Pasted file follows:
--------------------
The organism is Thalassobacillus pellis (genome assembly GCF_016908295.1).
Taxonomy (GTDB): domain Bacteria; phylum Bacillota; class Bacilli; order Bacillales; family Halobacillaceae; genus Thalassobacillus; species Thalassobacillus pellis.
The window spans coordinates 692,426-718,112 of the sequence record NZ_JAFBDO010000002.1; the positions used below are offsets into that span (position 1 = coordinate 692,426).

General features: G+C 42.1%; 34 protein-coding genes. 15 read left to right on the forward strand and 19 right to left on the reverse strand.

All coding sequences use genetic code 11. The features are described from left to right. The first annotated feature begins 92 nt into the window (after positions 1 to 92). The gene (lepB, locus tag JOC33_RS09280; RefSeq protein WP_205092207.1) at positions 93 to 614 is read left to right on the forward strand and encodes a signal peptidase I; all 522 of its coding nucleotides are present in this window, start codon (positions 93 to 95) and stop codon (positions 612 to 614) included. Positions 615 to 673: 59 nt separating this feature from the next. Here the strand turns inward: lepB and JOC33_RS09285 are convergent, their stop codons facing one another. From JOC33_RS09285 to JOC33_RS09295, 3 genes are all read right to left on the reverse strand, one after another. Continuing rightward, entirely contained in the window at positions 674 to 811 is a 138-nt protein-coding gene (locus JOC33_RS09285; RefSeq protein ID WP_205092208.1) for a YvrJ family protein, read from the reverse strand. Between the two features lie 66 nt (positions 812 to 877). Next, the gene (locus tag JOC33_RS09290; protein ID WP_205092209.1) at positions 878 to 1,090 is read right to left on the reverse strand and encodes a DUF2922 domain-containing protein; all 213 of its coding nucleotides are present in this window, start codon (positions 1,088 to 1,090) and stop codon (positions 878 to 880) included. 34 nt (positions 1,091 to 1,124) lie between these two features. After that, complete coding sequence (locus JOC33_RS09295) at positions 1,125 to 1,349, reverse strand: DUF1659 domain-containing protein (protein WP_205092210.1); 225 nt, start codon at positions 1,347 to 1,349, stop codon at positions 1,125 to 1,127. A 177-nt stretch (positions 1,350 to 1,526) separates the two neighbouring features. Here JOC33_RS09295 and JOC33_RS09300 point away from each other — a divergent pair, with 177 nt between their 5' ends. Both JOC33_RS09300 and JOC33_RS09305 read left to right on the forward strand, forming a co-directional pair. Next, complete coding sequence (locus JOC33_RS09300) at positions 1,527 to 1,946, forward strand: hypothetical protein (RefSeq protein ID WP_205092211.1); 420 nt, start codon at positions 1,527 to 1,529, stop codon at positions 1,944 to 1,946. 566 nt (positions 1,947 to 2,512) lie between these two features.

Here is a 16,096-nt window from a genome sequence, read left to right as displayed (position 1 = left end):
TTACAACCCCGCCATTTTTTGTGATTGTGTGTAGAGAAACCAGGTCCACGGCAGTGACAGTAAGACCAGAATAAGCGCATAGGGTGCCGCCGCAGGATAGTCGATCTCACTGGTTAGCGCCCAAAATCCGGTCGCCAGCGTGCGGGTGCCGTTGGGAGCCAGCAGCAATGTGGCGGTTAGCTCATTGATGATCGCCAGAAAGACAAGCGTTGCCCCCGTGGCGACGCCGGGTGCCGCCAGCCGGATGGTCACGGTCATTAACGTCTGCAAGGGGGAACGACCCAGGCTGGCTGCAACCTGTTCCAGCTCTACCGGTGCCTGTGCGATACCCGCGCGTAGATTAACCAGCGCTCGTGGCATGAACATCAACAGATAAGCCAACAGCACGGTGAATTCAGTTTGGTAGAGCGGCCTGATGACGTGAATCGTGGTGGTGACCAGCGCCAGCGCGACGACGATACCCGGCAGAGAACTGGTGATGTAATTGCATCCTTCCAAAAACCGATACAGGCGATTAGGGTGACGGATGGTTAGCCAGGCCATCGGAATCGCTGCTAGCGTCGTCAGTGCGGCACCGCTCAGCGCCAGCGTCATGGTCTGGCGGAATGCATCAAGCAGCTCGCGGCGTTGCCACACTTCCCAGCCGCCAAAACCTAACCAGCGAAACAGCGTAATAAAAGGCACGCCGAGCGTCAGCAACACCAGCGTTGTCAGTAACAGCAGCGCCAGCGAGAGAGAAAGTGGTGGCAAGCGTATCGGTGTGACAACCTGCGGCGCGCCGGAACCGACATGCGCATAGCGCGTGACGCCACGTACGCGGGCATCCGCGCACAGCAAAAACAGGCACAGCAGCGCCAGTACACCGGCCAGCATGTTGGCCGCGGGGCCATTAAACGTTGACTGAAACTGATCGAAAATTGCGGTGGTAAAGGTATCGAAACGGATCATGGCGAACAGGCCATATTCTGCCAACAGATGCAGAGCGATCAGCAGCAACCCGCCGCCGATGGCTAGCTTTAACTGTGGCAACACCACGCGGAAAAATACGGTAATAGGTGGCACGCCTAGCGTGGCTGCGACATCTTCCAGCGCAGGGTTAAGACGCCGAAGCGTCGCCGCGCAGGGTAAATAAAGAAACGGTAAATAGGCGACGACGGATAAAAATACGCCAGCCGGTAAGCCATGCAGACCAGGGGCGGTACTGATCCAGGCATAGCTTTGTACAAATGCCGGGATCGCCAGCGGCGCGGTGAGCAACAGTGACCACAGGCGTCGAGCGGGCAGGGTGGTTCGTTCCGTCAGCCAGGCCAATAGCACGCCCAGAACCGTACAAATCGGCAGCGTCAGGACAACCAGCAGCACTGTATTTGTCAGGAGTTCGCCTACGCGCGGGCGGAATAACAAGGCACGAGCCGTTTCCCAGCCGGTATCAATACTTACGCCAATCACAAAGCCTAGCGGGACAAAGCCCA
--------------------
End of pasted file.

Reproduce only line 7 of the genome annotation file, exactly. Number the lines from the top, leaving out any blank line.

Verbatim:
TTACAACCCCGCCATTTTTTGTGATTGTGTGTAGAGAAACCAGGTCCACGGCAGTGACAGTAAGACCAGAATAAGCGCATAGGGTGCCGCCGCAGGATAGTCGATCTCACTGGTTAGCGCCCAAAATCCGGTCGCCAGCGTGCGGGTGCCGTTGGGAGCCAGCAGCAATGTGGCGGTTAGCTCATTGATGATCGCCAGAAAGACAAGCGTTGCCCCCGTGGCGACGCCGGGTGCCGCCAGCCGGATGGTCACGGTCATTAACGTCTGCAAGGGGGAACGACCCAGGCTGGCTGCAACCTGTTCCAGCTCTACCGGTGCCTGTGCGATACCCGCGCGTAGATTAACCAGCGCTCGTGGCATGAACATCAACAGATAAGCCAACAGCACGGTGAATTCAGTTTGGTAGAGCGGCCTGATGACGTGAATCGTGGTGGTGACCAGCGCCAGCGCGACGACGATACCCGGCAGAGAACTGGTGATGTAATTGCATCCTTCCAAAAACCGATACAGGCGATTAGGGTGACGGATGGTTAGCCAGGCCATCGGAATCGCTGCTAGCGTCGTCAGTGCGGCACCGCTCAGCGCCAGCGTCATGGTCTGGCGGAATGCATCAAGCAGCTCGCGGCGTTGCCACACTTCCCAGCCGCCAAAACCTAACCAGCGAAACAGCGTAATAAAAGGCACGCCGAGCGTCAGCAACACCAGCGTTGTCAGTAACAGCAGCGCCAGCGAGAGAGAAAGTGGTGGCAAGCGTATCGGTGTGACAACCTGCGGCGCGCCGGAACCGACATGCGCATAGCGCGTGACGCCACGTACGCGGGCATCCGCGCACAGCAAAAACAGGCACAGCAGCGCCAGTACACCGGCCAGCATGTTGGCCGCGGGGCCATTAAACGTTGACTGAAACTGATCGAAAATTGCGGTGGTAAAGGTATCGAAACGGATCATGGCGAACAGGCCATATTCTGCCAACAGATGCAGAGCGATCAGCAGCAACCCGCCGCCGATGGCTAGCTTTAACTGTGGCAACACCACGCGGAAAAATACGGTAATAGGTGGCACGCCTAGCGTGGCTGCGACATCTTCCAGCGCAGGGTTAAGACGCCGAAGCGTCGCCGCGCAGGGTAAATAAAGAAACGGTAAATAGGCGACGACGGATAAAAATACGCCAGCCGGTAAGCCATGCAGACCAGGGGCGGTACTGATCCAGGCATAGCTTTGTACAAATGCCGGGATCGCCAGCGGCGCGGTGAGCAACAGTGACCACAGGCGTCGAGCGGGCAGGGTGGTTCGTTCCGTCAGCCAGGCCAATAGCACGCCCAGAACCGTACAAATCGGCAGCGTCAGGACAACCAGCAGCACTGTATTTGTCAGGAGTTCGCCTACGCGCGGGCGGAATAACAAGGCACGAGCCGTTTCCCAGCCGGTATCAATACTTACGCCAATCACAAAGCCTAGCGGGACAAAGCCCA